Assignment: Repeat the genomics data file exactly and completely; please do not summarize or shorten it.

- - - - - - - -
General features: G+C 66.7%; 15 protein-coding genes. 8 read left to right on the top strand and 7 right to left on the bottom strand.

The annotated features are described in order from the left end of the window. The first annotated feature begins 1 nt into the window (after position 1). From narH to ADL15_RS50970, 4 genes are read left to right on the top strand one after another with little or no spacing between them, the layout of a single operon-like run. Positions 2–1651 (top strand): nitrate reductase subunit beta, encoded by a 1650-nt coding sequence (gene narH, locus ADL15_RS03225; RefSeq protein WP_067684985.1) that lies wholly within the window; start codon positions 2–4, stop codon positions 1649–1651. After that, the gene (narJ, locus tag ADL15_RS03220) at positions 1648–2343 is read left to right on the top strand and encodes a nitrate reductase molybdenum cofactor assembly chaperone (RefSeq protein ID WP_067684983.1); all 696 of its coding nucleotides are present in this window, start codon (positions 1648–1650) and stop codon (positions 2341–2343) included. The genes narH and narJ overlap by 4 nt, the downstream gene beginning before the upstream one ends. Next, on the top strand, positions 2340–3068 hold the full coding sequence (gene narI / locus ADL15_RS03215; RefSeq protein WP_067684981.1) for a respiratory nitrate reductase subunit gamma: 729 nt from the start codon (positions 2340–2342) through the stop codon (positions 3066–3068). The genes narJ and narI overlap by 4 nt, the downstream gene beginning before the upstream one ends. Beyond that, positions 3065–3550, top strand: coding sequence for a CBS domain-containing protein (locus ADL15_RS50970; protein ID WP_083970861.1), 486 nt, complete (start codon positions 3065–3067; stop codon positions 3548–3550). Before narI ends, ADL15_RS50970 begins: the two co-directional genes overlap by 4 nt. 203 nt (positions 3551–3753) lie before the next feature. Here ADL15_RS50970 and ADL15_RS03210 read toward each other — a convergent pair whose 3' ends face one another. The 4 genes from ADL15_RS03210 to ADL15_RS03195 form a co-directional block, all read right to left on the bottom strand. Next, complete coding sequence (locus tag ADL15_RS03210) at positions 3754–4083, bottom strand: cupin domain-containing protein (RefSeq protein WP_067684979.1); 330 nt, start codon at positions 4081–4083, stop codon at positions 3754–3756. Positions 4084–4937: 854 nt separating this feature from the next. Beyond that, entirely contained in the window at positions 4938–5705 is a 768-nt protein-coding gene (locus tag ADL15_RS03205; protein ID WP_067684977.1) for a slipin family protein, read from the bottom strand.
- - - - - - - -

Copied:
General features: G+C 66.7%; 15 protein-coding genes. 8 read left to right on the top strand and 7 right to left on the bottom strand.

The annotated features are described in order from the left end of the window. The first annotated feature begins 1 nt into the window (after position 1). From narH to ADL15_RS50970, 4 genes are read left to right on the top strand one after another with little or no spacing between them, the layout of a single operon-like run. Positions 2–1651 (top strand): nitrate reductase subunit beta, encoded by a 1650-nt coding sequence (gene narH, locus ADL15_RS03225; RefSeq protein WP_067684985.1) that lies wholly within the window; start codon positions 2–4, stop codon positions 1649–1651. After that, the gene (narJ, locus tag ADL15_RS03220) at positions 1648–2343 is read left to right on the top strand and encodes a nitrate reductase molybdenum cofactor assembly chaperone (RefSeq protein ID WP_067684983.1); all 696 of its coding nucleotides are present in this window, start codon (positions 1648–1650) and stop codon (positions 2341–2343) included. The genes narH and narJ overlap by 4 nt, the downstream gene beginning before the upstream one ends. Next, on the top strand, positions 2340–3068 hold the full coding sequence (gene narI / locus ADL15_RS03215; RefSeq protein WP_067684981.1) for a respiratory nitrate reductase subunit gamma: 729 nt from the start codon (positions 2340–2342) through the stop codon (positions 3066–3068). The genes narJ and narI overlap by 4 nt, the downstream gene beginning before the upstream one ends. Beyond that, positions 3065–3550, top strand: coding sequence for a CBS domain-containing protein (locus ADL15_RS50970; protein ID WP_083970861.1), 486 nt, complete (start codon positions 3065–3067; stop codon positions 3548–3550). Before narI ends, ADL15_RS50970 begins: the two co-directional genes overlap by 4 nt. 203 nt (positions 3551–3753) lie before the next feature. Here ADL15_RS50970 and ADL15_RS03210 read toward each other — a convergent pair whose 3' ends face one another. The 4 genes from ADL15_RS03210 to ADL15_RS03195 form a co-directional block, all read right to left on the bottom strand. Next, complete coding sequence (locus tag ADL15_RS03210) at positions 3754–4083, bottom strand: cupin domain-containing protein (RefSeq protein WP_067684979.1); 330 nt, start codon at positions 4081–4083, stop codon at positions 3754–3756. Positions 4084–4937: 854 nt separating this feature from the next. Beyond that, entirely contained in the window at positions 4938–5705 is a 768-nt protein-coding gene (locus tag ADL15_RS03205; protein ID WP_067684977.1) for a slipin family protein, read from the bottom strand.